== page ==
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Edward A. Miao

Professor of Immunology
Campus Mail: 3 Genome Ct; DUMC Box 103054, Durham, NC 27710
Phone: (919) 668-7555
Email: edward.miao@duke.edu

Programmed cell death directly counteracts intracellular infection by eliminating compromised host cells.

 

Pyroptotic cell death triggered by caspase-1/11 was described in 1992, but remained a possible cell culture artifact for many years. We were the first to use in vivo animal models to demonstrate that pyroptosis clears intracellular bacteria. Pyroptosis traps the bacteria within the cellular remains while simultaneously attracting neutrophils to kill them.

 

Intracellular bacteria use type III secretion (T3S) to inject virulence effectors that reprogram host cells. We discovered that the NLRC4 inflammasome activates caspase-1 in response to T3S activity. The subcellular location of the detection event is of critical importance. Whereas extracellular flagellin sensed by TLR5 leads to proinflammatory transcriptional responses, we discovered that T3S-injected cytosolic flagellin triggers caspase-1 activation and pyroptosis.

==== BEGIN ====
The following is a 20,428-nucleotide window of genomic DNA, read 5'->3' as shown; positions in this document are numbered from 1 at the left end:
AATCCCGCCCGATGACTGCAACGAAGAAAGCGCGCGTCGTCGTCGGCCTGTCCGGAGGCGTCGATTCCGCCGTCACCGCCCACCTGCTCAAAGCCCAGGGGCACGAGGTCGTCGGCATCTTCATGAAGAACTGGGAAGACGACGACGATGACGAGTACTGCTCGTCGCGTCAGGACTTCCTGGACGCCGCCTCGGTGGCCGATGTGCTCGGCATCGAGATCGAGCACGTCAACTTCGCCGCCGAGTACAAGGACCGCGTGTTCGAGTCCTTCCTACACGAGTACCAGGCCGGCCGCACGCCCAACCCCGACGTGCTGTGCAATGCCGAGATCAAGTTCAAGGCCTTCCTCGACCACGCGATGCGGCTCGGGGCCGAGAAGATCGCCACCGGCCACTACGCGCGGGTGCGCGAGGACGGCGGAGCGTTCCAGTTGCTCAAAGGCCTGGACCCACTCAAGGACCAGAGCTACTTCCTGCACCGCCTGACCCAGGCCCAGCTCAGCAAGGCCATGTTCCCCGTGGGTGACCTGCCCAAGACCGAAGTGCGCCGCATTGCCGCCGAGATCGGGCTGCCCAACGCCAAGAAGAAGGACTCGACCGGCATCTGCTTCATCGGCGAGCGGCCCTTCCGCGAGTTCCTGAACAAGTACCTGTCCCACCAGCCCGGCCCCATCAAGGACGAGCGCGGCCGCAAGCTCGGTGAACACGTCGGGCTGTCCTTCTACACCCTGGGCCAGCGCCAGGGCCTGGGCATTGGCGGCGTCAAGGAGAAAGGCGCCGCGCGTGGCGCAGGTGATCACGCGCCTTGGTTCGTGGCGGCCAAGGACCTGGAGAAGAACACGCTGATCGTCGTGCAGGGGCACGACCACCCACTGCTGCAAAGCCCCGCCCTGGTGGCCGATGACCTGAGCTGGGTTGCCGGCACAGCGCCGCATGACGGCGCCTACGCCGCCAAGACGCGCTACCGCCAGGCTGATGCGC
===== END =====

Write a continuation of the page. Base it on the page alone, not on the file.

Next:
Bacterial lipopolysaccharide (LPS) is the most potent immune-stimulating microbial molecule. The discovery that TLR4 detects extracellular LPS reinvigorated innate immunity research. We discovered that caspase-11 detects LPS in the mammalian cytosol. Again, the responses to LPS are drastically different depending on where the detection occurs. Extracellular LPS sensed by TLR4 drives proinflammatory transcription. Cytosolic LPS activates caspase-11 causing pyroptosis, which eradicates cytosol-invasive bacteria. However, aberrant caspase-11 activation is an extremely dangerous driver of sepsis.

 

We found that bona fide pathogens evade these defenses. Therefore, to study basic components of innate immunity we pioneer the use of environmental bacteria with pathogenic potential that have not adapted to evade mammalian immunity. These “pathogens” are experimental tools that reveal previously underappreciated aspects of innate immunity. We find that environmental pathogens are useful tools with which to study the innate immune system, for example, we study pathogens such as Chromobacterium violaceum that infects patients with chronic granulomatous disease (who carry defects in the NADPH oxidase and cannot generate reactive oxygen in the phagosome).

Education and Training

  • MD./PhD., University of Washington, 2004